Vitruvius – ‘Firmitas, Utilitas, Venustas’ – In Software


Harrison Ainsworth

Vitruvius' ancient principles of architecture can be used to view software.

Marcus Vitruvius Pollio was a 1st century BCE Roman Architect-Engineer, who wrote the earliest surviving work on the subject: De architectura.

Vitruvius writes of buildings of civil architecture that:

Haec autem ita fieri debent, ut habeatur ratio firmitatis, utilitatis, venustatis. . . .

All these should have solidity, utility, and beauty. Solidity arises from carrying down the foundations to a good solid bottom, and from making a proper choice of materials without parsimony. Utility arises from a judicious distribution of the parts, so that their purposes be duly answered, and that each have its proper situation. Beauty is produced by the pleasing appearance and good taste of the whole, and by the dimensions of all the parts being duly proportioned to each other.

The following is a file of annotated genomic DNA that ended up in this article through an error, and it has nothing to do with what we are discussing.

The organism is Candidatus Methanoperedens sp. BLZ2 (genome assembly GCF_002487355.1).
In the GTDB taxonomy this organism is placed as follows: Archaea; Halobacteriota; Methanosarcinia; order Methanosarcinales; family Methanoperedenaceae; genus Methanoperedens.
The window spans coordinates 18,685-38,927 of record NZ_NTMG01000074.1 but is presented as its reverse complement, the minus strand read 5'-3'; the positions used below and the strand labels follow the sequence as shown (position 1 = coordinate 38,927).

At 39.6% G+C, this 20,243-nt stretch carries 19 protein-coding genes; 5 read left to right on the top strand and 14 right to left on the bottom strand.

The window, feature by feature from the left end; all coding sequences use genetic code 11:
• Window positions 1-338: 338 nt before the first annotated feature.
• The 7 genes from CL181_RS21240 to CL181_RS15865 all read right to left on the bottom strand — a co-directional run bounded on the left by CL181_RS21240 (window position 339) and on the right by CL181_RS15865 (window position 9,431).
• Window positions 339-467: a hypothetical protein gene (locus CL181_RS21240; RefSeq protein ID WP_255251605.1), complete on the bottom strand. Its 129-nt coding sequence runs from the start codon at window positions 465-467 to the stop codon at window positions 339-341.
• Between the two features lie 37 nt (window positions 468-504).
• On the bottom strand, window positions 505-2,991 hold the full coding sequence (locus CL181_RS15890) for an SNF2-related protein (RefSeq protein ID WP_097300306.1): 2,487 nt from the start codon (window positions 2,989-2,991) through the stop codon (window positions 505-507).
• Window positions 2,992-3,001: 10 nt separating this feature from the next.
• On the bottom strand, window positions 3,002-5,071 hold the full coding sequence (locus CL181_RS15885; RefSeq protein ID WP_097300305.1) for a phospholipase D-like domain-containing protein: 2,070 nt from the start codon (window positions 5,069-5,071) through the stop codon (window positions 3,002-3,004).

– Book 1, Chapter 3, Section 2. (tr. Gwilt, 1826. (replacing ‘strength’ with ‘solidity’ – which has a broader feel of stability and durability))

These classical virtues – Firmitas, Utilitas, Venustas – apply to software today. They are a simple overall criterion of quality, ascending from lowest to highest level. With one adaptation: ‘Firmitas/Solidity’ is rather material, and perhaps the fundamental required properties of the digital would be better named: Fidelitas.

– making the algorithm/computation work on the given computational resources – quickly, accurately, reliably, securely. Also, software adds an extra condition not analogous to building: evolvability.
– finding, creating, and crystallising the right functionality for the user; and matching that useful functionality to practical algorithm/computation.
– making the whole product aesthetic in appearance and use.

Architecture and engineering were undifferentiated for Vitruvius. Now, we see them more as distinct disciplines. So the three virtues can be delegated among them:

  • Firmitas/Fidelitas – engineering
  • Utilitas – architecture informed by engineering
  • Venustas – architecture guided by aesthetics

This fits software development too, but the terms ‘architecture’ and ‘engineering’ must be correctly interpreted. The software world commonly uses ‘architect’ as a technical concern, but that would properly be called ‘chief engineer’: architecture is more about forming the product from the user's side.

Apple is a prominent exemplar of Fidelitas, Utilitas, Venustas: they attempt to realise all, highly, in balance, and as a unified whole. How classically good is your software?